• Dr. Richard Lathrop of Rutgers University, led the mammal team and used an app to identify bats during a nocturnal prowl. Five species of bats were identified including Eastern red, hoary, evening, little brown, and silver haired. He also set camera traps which captured a family of raccoons in the holly forest.
    • Insect collectionThe bird team was also very successful with a total of 75 species identified. Fall migration is in full swing at Sandy Hook and many warblers were observed.
    • Jeff Dement, the Littoral Society’s Fish Tagging Director, along with Thomas Grothues lead the fish team. Students from MAST and Rutgers University were eager to join in on the fun, and were not disappointed. Large juvenile black drum were caught in the 50 foot seine net as well as some rarities including crevalle jack, half beak, and mojarra.
  • Dr. Russel Burke’s team from Hofstra University successfully doubled the reptile count from the last BioBlitz from 1 to 2. A diamondback terrapin and a snapping turtle were observed. He noted that a spring BioBlitz might offer better conditions for a reptile and amphibian count.
  • Denise Gemmellaro of Rutgers University spent the evening hours in the dark dungeon like conditions of Mortar Battery. She returned with an array of critters such as cave crickets and centipedes. She brought the species back for identification and we are eagerly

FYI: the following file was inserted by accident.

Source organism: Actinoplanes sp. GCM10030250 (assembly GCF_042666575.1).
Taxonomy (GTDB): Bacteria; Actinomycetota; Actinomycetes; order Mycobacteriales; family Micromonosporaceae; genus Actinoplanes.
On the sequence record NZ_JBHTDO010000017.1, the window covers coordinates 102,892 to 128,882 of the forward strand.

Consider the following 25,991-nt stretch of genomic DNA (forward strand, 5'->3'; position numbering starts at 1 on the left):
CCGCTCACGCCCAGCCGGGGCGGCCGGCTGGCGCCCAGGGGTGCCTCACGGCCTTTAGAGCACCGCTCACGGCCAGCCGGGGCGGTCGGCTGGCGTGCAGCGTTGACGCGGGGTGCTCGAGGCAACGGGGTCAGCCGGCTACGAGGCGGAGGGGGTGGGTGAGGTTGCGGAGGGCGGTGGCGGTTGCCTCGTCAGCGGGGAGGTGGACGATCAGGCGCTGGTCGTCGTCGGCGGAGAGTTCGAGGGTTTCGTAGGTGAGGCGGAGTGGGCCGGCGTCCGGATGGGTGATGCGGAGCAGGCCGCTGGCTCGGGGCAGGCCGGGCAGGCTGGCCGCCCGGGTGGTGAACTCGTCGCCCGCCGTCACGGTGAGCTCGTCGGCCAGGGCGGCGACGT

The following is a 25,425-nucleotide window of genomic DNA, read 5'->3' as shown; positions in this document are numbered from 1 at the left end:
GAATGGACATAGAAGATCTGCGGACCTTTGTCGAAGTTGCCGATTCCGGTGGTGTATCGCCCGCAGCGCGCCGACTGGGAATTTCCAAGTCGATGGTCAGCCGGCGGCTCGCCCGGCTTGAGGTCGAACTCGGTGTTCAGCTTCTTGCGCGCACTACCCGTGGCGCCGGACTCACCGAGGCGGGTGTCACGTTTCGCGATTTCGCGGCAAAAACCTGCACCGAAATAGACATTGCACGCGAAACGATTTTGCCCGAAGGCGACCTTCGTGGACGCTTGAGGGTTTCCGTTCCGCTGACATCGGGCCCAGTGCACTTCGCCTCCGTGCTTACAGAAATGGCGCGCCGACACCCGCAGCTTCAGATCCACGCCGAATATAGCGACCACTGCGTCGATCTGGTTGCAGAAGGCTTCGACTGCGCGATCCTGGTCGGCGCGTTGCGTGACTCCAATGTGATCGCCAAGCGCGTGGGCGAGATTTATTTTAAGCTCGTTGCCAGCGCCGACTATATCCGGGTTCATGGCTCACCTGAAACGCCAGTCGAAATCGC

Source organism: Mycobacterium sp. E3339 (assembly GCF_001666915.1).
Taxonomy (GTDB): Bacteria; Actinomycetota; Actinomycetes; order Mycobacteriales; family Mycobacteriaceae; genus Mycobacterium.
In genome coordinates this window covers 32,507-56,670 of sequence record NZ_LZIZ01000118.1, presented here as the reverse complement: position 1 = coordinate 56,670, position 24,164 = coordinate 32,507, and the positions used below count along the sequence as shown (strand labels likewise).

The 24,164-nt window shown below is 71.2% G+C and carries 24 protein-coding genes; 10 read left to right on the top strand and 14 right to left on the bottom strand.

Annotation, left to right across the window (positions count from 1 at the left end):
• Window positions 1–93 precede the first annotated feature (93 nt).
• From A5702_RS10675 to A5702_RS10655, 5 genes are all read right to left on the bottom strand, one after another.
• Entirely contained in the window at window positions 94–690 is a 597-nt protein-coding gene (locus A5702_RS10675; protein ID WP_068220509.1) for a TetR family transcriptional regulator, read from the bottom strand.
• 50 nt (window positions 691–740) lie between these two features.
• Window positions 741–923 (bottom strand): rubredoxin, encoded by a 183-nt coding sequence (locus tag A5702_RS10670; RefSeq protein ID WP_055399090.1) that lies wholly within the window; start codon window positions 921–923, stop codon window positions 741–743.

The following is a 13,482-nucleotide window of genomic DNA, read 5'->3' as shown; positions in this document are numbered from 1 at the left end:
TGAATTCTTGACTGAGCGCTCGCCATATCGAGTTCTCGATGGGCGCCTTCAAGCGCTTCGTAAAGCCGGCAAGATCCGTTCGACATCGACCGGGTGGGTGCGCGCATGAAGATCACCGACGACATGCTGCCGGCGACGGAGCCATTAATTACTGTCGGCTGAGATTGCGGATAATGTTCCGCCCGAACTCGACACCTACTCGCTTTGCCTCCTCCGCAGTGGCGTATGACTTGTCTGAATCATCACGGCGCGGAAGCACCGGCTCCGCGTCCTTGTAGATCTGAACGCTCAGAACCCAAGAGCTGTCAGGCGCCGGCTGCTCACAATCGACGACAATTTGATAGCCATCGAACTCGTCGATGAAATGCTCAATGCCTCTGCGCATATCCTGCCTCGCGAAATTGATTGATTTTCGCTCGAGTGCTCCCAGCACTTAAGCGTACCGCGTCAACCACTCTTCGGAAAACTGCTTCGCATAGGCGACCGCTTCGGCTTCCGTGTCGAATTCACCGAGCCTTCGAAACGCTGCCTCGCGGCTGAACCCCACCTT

awaiting her final count.

swallow migration

The Littoral Society thanks Park Service and the many scientists and volunteers that made this event possible. We are still awaiting a final count, but so far, 271 species have been identified. Our insect team leader, Denise Gemmellaro, brought back about 150 species to her lab to identify, and we are awaiting her results. We also expect 50 – 100 additions to our plant list, from Daniel Atha and his team at the New York Botanical Garden. Check back for updates!



 Results so far:

Birds – 75
Fungi/Lichen – 12
Fish – 21
Reptiles/Amphibians - 2
Marine Invertebrates – 44
Insects – 2
Mammals – 13
Aquatic Plants – 15
Terrestrial Plants - 87

 The BioBlitz was conceived by world renowned entymologist, Edward O. Wilson. It is part scientific endeavor, part festival, part competition and part educational event. A Bioblitz takes a snapshot of the biodiversity of a specific geographic area, counting how many different species can be found rather than the size of specific species populations. 



In 2010, we partnbioblitz2ered with the National Park Service and Rutgers University to hold the first ever BioBlitz of Sandy Hook, part of Gateway National Recreation Area in Highlands, NJ. Over 150 scientists, naturalists, and volunteers raced against the clock to see which team could identify the most species in a 24-hour period. In addition to collecting important scientific data, the BioBlitz demonstrated the importance of Sandy Hook as a habitat to the many members of the public that visit the park.